All for one and one for all, united we stand, divided we fall. It’s a phrase made popular in Alexandre Dumas’ 1844 literary classic The Three Musketeers, but the sentiment rings true today as countries around the world rally to defeat COVID-19 and get back to some degree of pre-pandemic normality.
Despite spending the last 18 months following emergency health and safety measures that keep people apart - ideally by six feet / two meters, according to most physical distancing guidelines – the pandemic has played a somewhat ironic role in bringing us together.
The novel coronavirus has shown the importance of teamwork. Since the pandemic broke out, various industries have made operational pivots to their production facilities and supply chains to provide personal protective equipment, hand sanitiser, and life-saving medical equipment like ventilators and respirators.
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Fashion brands churned out protective lenses, face shields, masks and hospital gowns. Distilleries, breweries and wineries altered their production to deliver much-needed hand sanitiser, automotive manufacturers used plants to produce ventilators and respirators, and the hospitality sector countered huge declines in business by transforming their venues into temporary healthcare facilities, vaccination clinics and quarantine zones. The examples go on and on.
Facilitating the great fight against COVID-19 – and the recovery period that is yet to come in many countries worldwide – is, of course, the insurance industry.
Insurers around the world have kicked into overdrive to respond to pandemic-driven changes by reworking insurance policies and risk management plans, introducing policy endorsements, and offering premium credit where risk has been absolved. Up to this point, the industry has shown flexibility that has proven crucial in the fight against COVID-19.
But as the phrase goes: ‘A job half done is as good as none.’ The hard work starts here. Now that the industry has enabled immediate and short-term responses to the coronavirus, it’s time to look further ahead.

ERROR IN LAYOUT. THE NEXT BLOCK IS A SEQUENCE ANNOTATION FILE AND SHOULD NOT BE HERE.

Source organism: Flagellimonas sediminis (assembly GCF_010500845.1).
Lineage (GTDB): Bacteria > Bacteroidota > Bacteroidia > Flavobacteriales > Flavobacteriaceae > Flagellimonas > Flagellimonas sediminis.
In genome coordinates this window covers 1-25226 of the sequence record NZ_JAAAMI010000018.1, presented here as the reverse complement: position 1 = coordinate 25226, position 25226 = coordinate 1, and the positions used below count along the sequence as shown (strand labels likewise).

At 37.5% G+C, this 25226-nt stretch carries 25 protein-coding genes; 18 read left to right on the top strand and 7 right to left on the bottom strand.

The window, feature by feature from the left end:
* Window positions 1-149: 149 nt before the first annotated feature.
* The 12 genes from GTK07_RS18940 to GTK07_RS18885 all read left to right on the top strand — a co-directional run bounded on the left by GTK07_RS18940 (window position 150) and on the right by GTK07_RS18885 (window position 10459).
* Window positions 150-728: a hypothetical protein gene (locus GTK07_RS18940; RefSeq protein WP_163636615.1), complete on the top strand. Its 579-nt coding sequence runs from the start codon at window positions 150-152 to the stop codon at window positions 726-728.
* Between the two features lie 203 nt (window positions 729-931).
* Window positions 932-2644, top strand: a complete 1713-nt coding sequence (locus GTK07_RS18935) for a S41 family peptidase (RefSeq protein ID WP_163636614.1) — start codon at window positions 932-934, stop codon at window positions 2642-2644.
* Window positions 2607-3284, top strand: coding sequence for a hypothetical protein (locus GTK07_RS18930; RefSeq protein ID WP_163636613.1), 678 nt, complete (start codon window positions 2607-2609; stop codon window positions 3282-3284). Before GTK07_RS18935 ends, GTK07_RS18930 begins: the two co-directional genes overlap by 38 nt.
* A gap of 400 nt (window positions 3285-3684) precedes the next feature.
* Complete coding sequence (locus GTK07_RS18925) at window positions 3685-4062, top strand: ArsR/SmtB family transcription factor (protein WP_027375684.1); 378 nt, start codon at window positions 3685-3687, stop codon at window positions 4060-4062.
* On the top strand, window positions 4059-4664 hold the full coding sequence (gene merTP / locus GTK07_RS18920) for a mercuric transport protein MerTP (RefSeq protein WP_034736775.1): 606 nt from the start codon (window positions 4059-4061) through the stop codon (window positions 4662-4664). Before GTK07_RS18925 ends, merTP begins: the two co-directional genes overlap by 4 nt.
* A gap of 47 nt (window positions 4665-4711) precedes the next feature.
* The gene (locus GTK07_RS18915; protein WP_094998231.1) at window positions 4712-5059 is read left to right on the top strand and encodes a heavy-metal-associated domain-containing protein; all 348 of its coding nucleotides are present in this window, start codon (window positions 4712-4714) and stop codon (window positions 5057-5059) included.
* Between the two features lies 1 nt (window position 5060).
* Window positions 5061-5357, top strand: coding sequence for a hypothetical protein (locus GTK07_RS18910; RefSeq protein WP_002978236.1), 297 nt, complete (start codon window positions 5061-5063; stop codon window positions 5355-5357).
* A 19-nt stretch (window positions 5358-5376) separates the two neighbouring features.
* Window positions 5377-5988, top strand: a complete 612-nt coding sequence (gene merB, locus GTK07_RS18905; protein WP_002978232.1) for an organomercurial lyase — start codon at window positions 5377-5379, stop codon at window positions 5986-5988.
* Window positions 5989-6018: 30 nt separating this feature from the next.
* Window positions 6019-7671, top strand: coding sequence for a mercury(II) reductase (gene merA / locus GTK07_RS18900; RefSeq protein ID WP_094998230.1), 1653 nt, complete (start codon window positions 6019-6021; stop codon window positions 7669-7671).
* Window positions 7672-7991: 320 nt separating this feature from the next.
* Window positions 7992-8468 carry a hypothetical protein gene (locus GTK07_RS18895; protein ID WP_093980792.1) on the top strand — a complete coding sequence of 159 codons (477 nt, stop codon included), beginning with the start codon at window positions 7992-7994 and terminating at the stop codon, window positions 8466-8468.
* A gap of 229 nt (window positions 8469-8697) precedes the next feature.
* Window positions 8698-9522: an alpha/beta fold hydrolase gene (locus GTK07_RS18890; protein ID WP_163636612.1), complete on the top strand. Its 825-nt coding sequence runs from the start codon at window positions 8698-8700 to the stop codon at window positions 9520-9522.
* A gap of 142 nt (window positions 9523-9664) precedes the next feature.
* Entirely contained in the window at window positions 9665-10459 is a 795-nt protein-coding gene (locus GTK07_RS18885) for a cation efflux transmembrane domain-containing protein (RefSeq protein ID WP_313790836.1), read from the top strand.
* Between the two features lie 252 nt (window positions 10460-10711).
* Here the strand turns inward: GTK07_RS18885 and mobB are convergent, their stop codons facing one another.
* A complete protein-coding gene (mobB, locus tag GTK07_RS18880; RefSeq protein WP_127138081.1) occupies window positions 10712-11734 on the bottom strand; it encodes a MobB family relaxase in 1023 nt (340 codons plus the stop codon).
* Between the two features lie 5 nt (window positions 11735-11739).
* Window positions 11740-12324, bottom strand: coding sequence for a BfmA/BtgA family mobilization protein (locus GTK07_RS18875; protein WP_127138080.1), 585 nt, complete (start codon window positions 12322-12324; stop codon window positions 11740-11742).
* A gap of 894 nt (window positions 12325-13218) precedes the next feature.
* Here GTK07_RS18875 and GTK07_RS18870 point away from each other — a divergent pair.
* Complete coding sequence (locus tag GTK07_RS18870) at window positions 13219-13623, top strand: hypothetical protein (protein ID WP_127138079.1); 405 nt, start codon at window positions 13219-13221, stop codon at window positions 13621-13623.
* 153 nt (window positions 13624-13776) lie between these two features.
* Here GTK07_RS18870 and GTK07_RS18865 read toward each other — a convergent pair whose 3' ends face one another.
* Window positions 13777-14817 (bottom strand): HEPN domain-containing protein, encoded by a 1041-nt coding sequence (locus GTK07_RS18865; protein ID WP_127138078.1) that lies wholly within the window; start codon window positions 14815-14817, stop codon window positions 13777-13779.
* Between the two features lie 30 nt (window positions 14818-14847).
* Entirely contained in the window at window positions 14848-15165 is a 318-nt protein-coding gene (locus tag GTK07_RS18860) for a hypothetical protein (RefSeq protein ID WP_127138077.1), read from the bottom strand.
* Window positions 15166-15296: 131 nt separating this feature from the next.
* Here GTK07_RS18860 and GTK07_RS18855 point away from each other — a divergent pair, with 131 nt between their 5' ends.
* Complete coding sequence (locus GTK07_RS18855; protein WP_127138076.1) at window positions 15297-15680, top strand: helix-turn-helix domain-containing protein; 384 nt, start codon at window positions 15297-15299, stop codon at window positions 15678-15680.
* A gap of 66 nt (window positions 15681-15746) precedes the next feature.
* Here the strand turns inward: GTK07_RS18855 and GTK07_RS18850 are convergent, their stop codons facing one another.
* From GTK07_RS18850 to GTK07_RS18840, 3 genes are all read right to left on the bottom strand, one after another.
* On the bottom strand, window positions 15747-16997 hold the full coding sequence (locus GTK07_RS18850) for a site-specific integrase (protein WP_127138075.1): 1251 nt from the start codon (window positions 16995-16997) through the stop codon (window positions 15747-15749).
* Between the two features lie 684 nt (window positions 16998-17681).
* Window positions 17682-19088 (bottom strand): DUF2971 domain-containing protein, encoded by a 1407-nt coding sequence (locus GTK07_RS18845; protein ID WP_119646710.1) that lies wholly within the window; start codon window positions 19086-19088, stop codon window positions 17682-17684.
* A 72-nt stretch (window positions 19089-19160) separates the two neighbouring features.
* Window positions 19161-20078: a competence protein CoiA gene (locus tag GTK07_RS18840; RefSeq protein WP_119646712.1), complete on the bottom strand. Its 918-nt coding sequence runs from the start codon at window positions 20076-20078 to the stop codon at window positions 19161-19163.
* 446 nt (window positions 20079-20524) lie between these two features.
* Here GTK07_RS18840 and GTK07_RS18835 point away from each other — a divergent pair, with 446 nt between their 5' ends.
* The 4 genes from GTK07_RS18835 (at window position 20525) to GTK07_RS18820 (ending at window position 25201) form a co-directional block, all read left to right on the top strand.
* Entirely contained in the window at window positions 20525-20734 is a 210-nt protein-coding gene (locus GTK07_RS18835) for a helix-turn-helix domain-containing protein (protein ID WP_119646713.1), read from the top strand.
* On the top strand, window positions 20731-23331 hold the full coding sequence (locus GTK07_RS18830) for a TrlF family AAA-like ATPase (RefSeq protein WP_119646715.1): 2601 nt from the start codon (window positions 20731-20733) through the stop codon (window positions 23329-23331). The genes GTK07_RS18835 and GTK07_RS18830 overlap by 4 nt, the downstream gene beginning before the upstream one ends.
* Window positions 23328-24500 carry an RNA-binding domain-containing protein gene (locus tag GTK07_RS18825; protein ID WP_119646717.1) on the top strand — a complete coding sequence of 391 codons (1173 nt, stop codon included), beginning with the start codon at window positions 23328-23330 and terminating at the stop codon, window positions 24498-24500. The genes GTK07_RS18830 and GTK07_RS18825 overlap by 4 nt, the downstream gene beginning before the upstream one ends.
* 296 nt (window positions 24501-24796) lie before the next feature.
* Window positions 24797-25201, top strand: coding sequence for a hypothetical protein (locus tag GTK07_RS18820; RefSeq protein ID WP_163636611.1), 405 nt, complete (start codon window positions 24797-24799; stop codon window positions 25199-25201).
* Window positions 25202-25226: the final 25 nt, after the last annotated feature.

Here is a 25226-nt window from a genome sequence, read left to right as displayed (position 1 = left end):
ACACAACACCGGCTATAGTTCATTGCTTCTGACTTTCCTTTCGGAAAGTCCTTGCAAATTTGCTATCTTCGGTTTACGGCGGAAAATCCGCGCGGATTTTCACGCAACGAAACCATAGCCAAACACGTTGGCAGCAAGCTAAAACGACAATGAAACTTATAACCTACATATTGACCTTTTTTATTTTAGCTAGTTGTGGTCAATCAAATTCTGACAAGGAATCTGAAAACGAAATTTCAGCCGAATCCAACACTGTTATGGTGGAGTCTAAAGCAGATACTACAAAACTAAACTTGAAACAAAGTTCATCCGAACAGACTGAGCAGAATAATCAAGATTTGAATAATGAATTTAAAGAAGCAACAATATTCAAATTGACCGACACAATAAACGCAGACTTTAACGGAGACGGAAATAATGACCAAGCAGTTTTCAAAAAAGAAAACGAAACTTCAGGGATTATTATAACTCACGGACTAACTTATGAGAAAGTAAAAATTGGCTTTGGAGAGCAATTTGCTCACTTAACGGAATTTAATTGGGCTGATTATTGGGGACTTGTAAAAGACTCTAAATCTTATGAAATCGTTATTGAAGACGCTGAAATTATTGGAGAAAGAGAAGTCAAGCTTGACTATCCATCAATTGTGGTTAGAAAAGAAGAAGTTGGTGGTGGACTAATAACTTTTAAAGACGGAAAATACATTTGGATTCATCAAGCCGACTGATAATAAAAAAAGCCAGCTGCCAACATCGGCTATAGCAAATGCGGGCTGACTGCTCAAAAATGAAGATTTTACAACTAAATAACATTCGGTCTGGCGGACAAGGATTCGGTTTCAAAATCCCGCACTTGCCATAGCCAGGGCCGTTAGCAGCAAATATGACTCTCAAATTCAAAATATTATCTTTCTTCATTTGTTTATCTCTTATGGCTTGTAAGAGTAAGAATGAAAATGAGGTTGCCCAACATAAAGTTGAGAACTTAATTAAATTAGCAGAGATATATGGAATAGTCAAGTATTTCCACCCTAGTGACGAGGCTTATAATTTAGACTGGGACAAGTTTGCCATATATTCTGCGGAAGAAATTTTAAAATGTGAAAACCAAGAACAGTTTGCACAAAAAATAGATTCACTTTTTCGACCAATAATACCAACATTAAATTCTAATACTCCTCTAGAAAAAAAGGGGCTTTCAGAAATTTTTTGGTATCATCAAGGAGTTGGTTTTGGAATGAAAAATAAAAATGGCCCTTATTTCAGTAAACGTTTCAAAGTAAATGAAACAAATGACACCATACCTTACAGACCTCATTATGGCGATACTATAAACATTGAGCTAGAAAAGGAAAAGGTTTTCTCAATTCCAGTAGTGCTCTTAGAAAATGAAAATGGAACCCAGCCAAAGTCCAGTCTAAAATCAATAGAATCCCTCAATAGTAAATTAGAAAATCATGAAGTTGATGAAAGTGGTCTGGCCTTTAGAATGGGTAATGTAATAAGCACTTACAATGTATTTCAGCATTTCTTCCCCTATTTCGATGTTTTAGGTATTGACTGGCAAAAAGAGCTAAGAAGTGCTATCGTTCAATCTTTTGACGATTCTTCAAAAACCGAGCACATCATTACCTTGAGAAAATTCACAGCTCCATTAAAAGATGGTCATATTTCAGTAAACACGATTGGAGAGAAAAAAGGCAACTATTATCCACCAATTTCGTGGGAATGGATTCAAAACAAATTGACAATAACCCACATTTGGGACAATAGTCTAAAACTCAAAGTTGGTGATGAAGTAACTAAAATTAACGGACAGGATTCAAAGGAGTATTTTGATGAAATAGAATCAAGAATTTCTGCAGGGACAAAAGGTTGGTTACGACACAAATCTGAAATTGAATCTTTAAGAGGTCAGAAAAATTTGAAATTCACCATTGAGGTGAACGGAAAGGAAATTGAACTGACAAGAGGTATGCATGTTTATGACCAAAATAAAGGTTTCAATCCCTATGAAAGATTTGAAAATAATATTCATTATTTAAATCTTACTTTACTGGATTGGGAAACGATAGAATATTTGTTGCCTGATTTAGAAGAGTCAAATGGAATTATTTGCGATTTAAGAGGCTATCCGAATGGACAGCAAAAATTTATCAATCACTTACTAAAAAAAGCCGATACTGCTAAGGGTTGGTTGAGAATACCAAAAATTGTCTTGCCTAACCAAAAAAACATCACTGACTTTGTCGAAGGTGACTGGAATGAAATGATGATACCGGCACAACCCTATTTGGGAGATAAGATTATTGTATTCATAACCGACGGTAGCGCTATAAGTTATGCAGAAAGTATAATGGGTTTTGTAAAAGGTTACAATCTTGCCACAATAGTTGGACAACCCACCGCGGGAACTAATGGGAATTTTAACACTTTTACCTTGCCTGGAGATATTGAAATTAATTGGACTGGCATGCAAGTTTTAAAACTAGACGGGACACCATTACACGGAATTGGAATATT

Technology touches just about everything in our lives now, both in business and at home, and insurance must reflect that with innovative risk management solutions. Furthermore, the pandemic has added further fuel to the fire around environmental, social and governance (ESG) issues. Again, insurers must come up with ways to further this cause and help companies meet their ESG objectives. Every change the pandemic has triggered in society will alter the risk landscape.
And perish the thought, but it’s almost inevitable that there will be another pandemic to the size and scale of COVID-19, and the insurance industry must be ready. This has been a learning curve like no other, and the industry must band together to meet future crises head on. And if the last 18 months has proven anything, the industry is well able to meet COVID-shaped challenges.
Yes, it’s often a thankless task. Insurers are far from earning swashbuckler status like musketeers Athos, Porthos and Aramis. They get slated in the news for “refusing to pay” claims, but hardly a word is shared about the important role the insurance industry has played in enabling countless businesses to pivot their operations and assist in the fight against the pandemic.
The reality is, without insurance, none of this would have been possible.
Now, in the interests of “getting the job done,” the insurance industry must focus on driving the world’s economic recovery and helping businesses as they navigate the post-pandemic “new normal”.
Teamwork and unity in this next stage will be absolutely key. United we stand, divided we fall.